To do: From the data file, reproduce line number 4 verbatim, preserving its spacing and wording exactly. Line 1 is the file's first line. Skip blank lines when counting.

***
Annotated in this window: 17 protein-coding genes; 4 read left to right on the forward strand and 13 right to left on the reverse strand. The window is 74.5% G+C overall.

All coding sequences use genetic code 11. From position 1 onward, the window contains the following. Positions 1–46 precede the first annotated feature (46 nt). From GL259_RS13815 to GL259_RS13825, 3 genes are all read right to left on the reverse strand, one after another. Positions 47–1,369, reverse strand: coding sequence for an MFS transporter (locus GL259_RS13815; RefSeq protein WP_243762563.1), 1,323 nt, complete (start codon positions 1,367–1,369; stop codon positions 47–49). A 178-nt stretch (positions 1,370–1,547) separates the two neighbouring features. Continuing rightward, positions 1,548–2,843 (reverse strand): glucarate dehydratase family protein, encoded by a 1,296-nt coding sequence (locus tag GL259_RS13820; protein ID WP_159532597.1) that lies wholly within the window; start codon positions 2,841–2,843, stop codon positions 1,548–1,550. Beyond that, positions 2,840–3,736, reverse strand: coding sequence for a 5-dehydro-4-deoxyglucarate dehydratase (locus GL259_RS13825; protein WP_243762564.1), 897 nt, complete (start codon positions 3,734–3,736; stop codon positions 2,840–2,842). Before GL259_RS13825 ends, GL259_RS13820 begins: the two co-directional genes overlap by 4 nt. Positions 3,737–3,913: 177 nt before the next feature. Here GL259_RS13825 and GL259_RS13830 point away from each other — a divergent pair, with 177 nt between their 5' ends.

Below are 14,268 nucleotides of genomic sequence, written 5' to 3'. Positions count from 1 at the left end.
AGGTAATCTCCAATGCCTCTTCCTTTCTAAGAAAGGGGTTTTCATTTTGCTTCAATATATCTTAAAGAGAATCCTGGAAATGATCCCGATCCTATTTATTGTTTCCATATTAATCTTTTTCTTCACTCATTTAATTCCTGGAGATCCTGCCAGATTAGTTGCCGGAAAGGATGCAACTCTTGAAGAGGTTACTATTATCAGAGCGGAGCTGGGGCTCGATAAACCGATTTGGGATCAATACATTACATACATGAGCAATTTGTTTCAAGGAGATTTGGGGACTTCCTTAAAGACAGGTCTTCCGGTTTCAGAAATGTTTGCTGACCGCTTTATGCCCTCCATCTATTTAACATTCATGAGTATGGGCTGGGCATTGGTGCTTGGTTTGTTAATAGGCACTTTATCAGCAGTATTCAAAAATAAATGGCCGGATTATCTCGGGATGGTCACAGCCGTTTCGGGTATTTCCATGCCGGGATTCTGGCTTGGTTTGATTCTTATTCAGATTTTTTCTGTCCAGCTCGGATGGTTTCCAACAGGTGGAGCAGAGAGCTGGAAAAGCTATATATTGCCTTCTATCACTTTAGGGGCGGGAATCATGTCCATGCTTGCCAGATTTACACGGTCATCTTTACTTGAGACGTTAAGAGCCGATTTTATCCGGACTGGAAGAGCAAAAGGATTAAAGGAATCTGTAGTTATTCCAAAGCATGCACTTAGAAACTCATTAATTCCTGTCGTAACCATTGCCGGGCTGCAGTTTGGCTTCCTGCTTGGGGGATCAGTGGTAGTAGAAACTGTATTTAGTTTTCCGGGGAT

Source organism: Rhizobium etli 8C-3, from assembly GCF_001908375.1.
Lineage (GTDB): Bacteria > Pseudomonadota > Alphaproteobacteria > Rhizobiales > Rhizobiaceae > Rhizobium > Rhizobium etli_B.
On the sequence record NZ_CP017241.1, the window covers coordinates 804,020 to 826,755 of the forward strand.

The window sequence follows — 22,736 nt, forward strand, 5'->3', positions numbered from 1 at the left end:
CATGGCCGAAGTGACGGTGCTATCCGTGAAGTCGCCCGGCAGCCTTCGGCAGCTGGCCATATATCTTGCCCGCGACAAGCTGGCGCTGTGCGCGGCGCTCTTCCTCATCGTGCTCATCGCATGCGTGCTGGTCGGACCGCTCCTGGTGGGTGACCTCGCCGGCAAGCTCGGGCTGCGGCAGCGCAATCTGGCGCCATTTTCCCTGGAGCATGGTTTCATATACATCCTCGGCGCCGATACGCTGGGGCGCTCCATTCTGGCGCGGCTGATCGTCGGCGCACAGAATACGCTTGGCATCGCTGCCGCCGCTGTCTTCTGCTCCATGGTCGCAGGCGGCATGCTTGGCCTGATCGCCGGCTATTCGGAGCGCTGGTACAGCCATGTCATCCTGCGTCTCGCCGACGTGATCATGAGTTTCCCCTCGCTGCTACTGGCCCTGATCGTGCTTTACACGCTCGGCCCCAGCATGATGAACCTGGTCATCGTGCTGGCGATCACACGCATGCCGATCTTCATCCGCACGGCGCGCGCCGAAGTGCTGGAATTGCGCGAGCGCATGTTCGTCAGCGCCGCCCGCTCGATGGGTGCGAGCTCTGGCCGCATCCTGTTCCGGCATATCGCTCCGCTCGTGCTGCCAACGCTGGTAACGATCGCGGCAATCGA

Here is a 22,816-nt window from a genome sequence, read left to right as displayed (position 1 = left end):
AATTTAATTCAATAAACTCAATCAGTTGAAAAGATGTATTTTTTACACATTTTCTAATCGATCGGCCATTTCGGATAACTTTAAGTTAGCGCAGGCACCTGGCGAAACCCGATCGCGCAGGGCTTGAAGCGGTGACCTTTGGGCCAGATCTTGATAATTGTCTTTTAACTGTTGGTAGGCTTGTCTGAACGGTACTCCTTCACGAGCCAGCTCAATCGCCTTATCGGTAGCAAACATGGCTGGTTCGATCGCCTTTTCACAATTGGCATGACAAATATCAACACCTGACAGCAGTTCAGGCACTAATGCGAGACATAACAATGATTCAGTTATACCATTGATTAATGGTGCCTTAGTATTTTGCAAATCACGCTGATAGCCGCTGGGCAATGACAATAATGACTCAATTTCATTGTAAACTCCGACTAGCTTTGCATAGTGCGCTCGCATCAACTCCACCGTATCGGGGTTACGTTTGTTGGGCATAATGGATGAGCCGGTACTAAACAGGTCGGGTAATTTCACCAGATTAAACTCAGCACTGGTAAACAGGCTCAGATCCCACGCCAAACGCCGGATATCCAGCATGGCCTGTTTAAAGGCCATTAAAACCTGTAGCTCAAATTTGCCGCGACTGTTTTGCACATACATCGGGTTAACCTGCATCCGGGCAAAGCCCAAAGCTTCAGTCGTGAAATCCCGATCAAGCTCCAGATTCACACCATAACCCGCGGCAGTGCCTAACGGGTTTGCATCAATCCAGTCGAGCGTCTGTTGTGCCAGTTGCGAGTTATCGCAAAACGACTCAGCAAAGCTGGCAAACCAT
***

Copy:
AGGTAATCTCCAATGCCTCTTCCTTTCTAAGAAAGGGGTTTTCATTTTGCTTCAATATATCTTAAAGAGAATCCTGGAAATGATCCCGATCCTATTTATTGTTTCCATATTAATCTTTTTCTTCACTCATTTAATTCCTGGAGATCCTGCCAGATTAGTTGCCGGAAAGGATGCAACTCTTGAAGAGGTTACTATTATCAGAGCGGAGCTGGGGCTCGATAAACCGATTTGGGATCAATACATTACATACATGAGCAATTTGTTTCAAGGAGATTTGGGGACTTCCTTAAAGACAGGTCTTCCGGTTTCAGAAATGTTTGCTGACCGCTTTATGCCCTCCATCTATTTAACATTCATGAGTATGGGCTGGGCATTGGTGCTTGGTTTGTTAATAGGCACTTTATCAGCAGTATTCAAAAATAAATGGCCGGATTATCTCGGGATGGTCACAGCCGTTTCGGGTATTTCCATGCCGGGATTCTGGCTTGGTTTGATTCTTATTCAGATTTTTTCTGTCCAGCTCGGATGGTTTCCAACAGGTGGAGCAGAGAGCTGGAAAAGCTATATATTGCCTTCTATCACTTTAGGGGCGGGAATCATGTCCATGCTTGCCAGATTTACACGGTCATCTTTACTTGAGACGTTAAGAGCCGATTTTATCCGGACTGGAAGAGCAAAAGGATTAAAGGAATCTGTAGTTATTCCAAAGCATGCACTTAGAAACTCATTAATTCCTGTCGTAACCATTGCCGGGCTGCAGTTTGGCTTCCTGCTTGGGGGATCAGTGGTAGTAGAAACTGTATTTAGTTTTCCGGGGAT